Bacteria belonging to the genus Bacillus isolated from honey bees, Apis mellifera, fed 2,4-D and antibiotics


Gilliam, M.; Morton, H.L.

Apidologie 93: 213-222

1978


The guts of 388 adult worker honey bees, Apis melliftra, from caged control colonies, from colonies fed (2,4-dichlorophenoxy) acetic acid (2,4-D), and from colonies fed a combination of oxytetracycline and fumagillin were examined over a period of 13 months for organisms of the genus Bacillus. One hundred and ten organisms belonging to 13 species were identified. Bacillus megateriutn, B. subtilis, and B. pumilus were the most frequently isolated organisms and were found in bees in all three treatment groups. The antibiotics and 2,4-D reduced the number of bee guts containing Bacillus. No Bacillus organisms were isolated during the hot summer months of June-September. Thus, weather may also influence the composition of the gut microflora.

Apidologie,
1978,
9
(3),
213-222.
BACTERIA
BELONGING
TO
THE
GENUS
BACILLUS
ISOLATED
FROM
HONEY
BEES,
APIS
MELLIFERA,
FED
2,4-D
AND
ANTIBIOTICS
(1)
Martha
GILLIAM
U.
S.
Department
of
Agriculture,
Science
and
Education
Administration,
Bee
Research
Laboratory
2000
E.
Allen
Road,
Tucson,
Arizona
85719
and
Howard
L.
MORTON
U.
S.
Department
of
Agriculture,
Science
and
Education
Administration,
Rangelands
Weed
and
Brush
Control
2000
E.
Allen
Road,
Tucson,
Arizona
85719
SUMMARY
The
guts
of
388
adult
worker
honey
bees,
Apis
melliftra,
from
caged
control
colonies,
from
colonies
fed
(2,4-dichlorophenoxy)
acetic
acid
(2,4-D),
and
from
colonies
fed
a
combination
of
oxytetracycline
and
fumagillin
were
examined
over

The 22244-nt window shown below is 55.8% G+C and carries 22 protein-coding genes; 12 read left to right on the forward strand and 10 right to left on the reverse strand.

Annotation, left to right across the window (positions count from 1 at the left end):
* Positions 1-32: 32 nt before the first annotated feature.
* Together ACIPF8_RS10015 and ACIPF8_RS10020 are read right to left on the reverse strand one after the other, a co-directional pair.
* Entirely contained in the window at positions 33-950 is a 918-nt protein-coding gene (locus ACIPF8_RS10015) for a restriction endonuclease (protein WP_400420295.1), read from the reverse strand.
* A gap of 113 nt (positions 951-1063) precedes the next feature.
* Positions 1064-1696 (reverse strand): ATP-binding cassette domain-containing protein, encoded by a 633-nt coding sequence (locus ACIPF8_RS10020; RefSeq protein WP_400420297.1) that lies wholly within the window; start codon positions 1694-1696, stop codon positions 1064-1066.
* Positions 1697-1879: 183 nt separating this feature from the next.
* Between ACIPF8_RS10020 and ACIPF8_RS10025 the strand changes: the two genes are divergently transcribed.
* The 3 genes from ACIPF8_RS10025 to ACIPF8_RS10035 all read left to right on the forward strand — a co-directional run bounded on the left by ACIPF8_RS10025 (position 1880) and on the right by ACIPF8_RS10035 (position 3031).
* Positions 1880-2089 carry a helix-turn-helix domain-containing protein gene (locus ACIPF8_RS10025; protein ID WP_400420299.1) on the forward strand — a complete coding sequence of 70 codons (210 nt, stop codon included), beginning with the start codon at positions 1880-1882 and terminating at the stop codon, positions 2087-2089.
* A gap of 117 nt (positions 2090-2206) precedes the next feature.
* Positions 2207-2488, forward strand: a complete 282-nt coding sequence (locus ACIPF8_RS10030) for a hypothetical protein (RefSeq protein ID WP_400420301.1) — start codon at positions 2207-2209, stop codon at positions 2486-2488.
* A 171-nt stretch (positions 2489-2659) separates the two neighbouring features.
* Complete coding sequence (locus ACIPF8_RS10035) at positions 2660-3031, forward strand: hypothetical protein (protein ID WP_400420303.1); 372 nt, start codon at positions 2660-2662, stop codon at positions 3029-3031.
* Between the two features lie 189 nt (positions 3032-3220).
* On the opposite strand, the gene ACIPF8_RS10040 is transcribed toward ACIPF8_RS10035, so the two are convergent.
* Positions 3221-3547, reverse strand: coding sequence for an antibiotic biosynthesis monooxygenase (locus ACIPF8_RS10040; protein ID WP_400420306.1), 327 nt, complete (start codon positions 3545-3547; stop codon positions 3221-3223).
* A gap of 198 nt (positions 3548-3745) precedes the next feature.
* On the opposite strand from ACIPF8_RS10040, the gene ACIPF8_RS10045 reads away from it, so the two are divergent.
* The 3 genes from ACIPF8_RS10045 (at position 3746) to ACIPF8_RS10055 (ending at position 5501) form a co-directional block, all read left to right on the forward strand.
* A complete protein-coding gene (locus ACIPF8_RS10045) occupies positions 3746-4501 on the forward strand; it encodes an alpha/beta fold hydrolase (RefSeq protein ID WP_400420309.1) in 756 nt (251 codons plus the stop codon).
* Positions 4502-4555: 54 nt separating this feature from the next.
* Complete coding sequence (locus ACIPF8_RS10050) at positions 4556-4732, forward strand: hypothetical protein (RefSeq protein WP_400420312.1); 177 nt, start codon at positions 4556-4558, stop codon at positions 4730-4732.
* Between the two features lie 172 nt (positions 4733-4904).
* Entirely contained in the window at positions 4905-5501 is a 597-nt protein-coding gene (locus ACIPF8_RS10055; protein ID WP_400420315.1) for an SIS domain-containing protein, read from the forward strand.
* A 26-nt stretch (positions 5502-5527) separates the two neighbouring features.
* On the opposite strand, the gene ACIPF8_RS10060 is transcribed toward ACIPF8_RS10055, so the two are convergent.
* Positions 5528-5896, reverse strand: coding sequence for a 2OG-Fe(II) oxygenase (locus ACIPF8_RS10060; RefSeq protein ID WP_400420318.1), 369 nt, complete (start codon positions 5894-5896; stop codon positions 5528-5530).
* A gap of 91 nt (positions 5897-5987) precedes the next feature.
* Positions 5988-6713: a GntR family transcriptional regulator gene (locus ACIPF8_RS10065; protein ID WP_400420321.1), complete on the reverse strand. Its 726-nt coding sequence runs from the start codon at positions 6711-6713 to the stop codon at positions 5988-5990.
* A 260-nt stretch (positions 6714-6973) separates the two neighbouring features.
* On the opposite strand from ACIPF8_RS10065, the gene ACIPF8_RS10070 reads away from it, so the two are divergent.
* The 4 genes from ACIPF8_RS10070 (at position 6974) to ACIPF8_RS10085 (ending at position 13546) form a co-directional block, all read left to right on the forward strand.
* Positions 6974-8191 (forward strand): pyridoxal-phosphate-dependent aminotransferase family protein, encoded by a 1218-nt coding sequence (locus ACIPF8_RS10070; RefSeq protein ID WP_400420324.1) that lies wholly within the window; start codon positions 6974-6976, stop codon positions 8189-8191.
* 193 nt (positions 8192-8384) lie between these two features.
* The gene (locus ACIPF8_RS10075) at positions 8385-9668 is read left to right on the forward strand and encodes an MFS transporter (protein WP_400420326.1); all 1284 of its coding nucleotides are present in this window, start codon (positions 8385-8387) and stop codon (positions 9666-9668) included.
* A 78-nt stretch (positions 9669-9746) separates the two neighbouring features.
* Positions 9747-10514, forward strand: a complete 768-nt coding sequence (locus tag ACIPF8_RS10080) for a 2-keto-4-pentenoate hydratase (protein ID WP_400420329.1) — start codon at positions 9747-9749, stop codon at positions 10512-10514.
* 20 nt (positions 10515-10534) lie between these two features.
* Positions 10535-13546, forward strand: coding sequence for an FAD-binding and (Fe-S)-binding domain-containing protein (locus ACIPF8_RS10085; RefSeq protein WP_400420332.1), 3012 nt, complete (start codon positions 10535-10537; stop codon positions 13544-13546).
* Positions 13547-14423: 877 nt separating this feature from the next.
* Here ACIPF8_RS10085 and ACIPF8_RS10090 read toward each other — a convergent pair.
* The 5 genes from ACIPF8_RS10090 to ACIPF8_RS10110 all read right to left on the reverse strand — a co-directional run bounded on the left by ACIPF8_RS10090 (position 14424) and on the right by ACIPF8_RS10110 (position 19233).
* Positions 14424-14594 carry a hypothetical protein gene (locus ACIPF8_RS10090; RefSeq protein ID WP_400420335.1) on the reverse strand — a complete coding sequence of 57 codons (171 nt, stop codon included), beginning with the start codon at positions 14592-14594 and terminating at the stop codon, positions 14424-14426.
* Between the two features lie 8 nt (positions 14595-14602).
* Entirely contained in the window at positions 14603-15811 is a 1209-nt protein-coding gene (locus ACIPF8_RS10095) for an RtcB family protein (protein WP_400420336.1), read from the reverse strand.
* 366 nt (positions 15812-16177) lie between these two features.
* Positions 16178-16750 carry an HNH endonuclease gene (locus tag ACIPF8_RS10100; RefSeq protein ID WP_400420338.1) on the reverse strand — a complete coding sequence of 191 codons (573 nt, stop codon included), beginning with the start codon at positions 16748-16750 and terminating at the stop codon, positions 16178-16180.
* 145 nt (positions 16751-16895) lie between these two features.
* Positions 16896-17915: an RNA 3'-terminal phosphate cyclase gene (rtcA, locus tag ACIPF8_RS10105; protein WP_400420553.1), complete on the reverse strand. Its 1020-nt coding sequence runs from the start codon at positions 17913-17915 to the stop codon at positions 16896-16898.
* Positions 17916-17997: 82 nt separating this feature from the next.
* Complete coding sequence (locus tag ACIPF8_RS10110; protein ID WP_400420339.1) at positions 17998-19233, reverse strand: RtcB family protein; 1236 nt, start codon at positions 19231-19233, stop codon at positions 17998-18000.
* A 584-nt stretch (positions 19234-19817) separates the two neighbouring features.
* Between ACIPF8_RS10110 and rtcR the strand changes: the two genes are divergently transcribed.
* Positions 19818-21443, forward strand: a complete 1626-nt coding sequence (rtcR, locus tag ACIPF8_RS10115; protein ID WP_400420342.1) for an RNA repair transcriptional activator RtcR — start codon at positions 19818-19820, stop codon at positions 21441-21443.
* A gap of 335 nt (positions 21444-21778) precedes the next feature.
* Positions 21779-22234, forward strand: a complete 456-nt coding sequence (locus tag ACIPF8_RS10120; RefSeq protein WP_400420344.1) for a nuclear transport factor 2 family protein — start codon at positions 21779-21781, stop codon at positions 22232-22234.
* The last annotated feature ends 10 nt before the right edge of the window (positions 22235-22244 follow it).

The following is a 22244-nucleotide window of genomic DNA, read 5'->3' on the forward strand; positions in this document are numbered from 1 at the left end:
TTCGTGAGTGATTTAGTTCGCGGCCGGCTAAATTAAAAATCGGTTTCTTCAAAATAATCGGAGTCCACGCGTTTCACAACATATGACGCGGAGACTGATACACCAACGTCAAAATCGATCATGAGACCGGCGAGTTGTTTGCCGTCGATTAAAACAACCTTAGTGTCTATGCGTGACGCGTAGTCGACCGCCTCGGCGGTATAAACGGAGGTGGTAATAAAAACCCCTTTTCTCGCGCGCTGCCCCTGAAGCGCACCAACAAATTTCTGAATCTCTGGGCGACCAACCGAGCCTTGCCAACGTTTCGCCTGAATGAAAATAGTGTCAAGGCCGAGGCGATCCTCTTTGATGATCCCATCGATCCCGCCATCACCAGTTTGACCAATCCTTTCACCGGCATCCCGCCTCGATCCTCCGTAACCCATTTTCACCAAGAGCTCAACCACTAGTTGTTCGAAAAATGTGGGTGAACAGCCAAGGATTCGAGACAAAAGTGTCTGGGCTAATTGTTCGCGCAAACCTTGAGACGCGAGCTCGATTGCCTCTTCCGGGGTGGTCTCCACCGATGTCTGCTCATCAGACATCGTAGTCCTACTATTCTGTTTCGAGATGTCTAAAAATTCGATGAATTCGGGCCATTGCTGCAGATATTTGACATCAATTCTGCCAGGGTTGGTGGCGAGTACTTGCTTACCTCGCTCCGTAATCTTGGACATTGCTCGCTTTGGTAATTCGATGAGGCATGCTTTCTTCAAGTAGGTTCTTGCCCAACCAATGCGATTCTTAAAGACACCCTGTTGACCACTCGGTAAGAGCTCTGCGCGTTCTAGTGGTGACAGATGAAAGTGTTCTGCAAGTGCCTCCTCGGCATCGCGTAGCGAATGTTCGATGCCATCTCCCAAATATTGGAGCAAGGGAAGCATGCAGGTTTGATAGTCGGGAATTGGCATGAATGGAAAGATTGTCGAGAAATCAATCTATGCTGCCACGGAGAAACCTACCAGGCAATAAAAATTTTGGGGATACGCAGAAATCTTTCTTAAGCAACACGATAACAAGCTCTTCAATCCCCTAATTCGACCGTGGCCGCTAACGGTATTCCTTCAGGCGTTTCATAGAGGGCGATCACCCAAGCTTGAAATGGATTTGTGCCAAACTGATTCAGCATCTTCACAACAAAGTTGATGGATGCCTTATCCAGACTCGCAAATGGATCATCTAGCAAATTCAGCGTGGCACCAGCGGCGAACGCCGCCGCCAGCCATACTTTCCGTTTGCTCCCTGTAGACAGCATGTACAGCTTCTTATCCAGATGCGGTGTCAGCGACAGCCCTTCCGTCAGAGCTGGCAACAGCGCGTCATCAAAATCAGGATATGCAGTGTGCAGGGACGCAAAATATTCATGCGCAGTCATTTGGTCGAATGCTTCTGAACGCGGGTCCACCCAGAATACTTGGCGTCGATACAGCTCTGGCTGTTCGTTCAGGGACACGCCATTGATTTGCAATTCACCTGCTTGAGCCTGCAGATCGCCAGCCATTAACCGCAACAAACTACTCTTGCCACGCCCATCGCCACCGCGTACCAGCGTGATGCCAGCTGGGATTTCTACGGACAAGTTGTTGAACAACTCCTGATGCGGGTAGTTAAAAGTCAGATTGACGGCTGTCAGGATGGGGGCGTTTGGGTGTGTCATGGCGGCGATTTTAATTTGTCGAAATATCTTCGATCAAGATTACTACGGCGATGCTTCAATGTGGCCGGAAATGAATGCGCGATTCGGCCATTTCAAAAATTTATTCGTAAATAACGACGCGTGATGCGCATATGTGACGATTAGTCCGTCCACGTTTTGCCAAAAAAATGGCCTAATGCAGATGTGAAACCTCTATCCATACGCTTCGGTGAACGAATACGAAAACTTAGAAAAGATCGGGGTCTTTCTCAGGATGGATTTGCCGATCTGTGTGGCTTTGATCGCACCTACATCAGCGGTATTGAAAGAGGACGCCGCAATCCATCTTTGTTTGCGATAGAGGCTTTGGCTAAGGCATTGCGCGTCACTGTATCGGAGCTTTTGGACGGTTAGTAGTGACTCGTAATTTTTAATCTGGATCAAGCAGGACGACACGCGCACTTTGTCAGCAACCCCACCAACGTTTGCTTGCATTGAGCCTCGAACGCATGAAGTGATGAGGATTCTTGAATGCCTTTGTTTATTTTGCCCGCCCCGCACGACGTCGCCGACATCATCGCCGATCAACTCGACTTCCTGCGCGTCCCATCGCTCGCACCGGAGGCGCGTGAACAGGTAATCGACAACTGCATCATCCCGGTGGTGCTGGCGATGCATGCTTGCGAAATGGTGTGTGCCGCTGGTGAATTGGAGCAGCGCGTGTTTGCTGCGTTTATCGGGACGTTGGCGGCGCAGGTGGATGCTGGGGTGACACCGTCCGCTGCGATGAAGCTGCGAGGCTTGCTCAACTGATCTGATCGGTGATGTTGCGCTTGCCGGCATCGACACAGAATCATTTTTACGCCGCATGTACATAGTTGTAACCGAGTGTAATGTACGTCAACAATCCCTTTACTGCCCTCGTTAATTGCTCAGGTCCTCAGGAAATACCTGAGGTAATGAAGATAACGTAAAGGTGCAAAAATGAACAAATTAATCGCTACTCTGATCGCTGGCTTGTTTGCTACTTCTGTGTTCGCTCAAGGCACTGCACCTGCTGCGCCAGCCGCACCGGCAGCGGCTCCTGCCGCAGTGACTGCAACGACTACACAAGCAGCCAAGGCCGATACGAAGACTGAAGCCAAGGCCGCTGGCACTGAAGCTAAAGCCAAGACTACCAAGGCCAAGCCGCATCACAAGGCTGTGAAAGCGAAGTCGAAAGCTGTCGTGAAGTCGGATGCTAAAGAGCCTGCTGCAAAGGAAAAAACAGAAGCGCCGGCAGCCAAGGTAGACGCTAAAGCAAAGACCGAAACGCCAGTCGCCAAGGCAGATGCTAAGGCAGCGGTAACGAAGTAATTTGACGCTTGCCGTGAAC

a
period
of
13
months
for
organisms
of
the
genus
Bacillus.
One
hundred
and
ten
organisms
belonging
to
13
species
were
identified.
Bacillus
megateriutn,
B.
subtilis,
and
B.
pu-
milus
were
the
most
frequently
isolated
organisms
and
were
found
in
bees
in
all
three
treatment
groups.
The
antibiotics
and
2,4-D
reduced
the
number
of
bee
guts
containing
Bacillus.
No
Bacillus
or-
ganisms
were
isolated
during
the
hot
summer
months
of
June
-September.
Thus,
weather
may
also
in-
fl
uence
the
composition
of
the
gut
microflora.
INTRODUCTION
For
several
years,
we
have
been
examining
the
intestinal
microflora
of
honey
bees,
Apis
mellifera,
with
the
ultimate
goal
of
determining
the
role
of
microorganisms
in
the
nutrition
and
physiology
of
these
insects.
One
aspect
of
this
investigation
has
concerned
the
effects
of
antibiotics
used
to
control
bee
diseases
and of
pesticides
on
the
gut
microflora
of
bees.
Thus,
we
isolated
and
identified
enteric
bacteria
(GILLIAM
and
MORTON,
1974),
molds
(GILLIAM
et
al.,
1974
a),
and
yeasts
(GILLIAM
et
(
I)
Mention
of
a
proprietary
product
or
company
name
does
not
constitute
an
endorsement
by
the
U.
S.
Depart-
ment
of
Agriculture.
214
M.
GILLIAM
AND
H.
L.
MORTON
al.,
1974
b)
from
the
guts
of
adult
worker
bees
from
control
colonies,
from
colonies
fed
a
combination
of
the
antibiotics
oxytetracycline
(TM
-25)
and
fumagillin
(Fumidil
B),
and
from
colonies
fed
the
herbicide
(2,4-dichlorophenoxy)
acetic
acid
(2,4-D).
From
this
work,
we
concluded
that
the
antibiotics
depressed
the
growth
of
Enterobacteriaceae,
molds,
and
yeasts
and
that
2,4-D
caused
a
proliferation
of
intestinal
yeasts
but
had
little
effect
on
the
molds
or
Enterobacteriaceae.
Recently
we
reviewed
the
literature
concerning
bacteria
of
the
genus
Bacillus
that
have
been
isolated
from
honey
bees
and
reported
the
isolation
of
14
species
from
the
guts
of
foraging
worker
bees
(GILLIAM
and
VALENTINE,
1976).
Since
informa-
tion
about
the
incidence
of
these
sporeforming
rods
in
honey
bees
is
scant
and
since
we
wished
to
assess
the
effects
of
2,4-D
and
the
antibiotics
on
these
organisms,
we
report
here
the
results
of
examination
of
the
guts
of
adult
worker
bees
from
control
colonies,
from
colonies
fed
2,4-D,
and
from
colonies
fed
a
combination
of
oxytetracycline
and
fumagillin.
MATERIAL
AND
METHODS
The
procedures
for
establishing,
caging,
maintaining,
and
feeding
bee
colonies
were
described
in
detail
by
GILLIAM
and
MORTON
(1974).
Two
tests
were
conducted
to
obtain
data
throughout
the
year.
In
the
first
test,
each
of
the
three
hives
receiving
a
different
treatment
(control,
herbidide-fed,
and
antibiotic
-fed)
was
placed
in
a
separate
12x 12x
9
-ft
Saran
mesh
cage.
In
the
second
test,
nine
hives
were
used,
and
the
three
colonies
receiving
the
same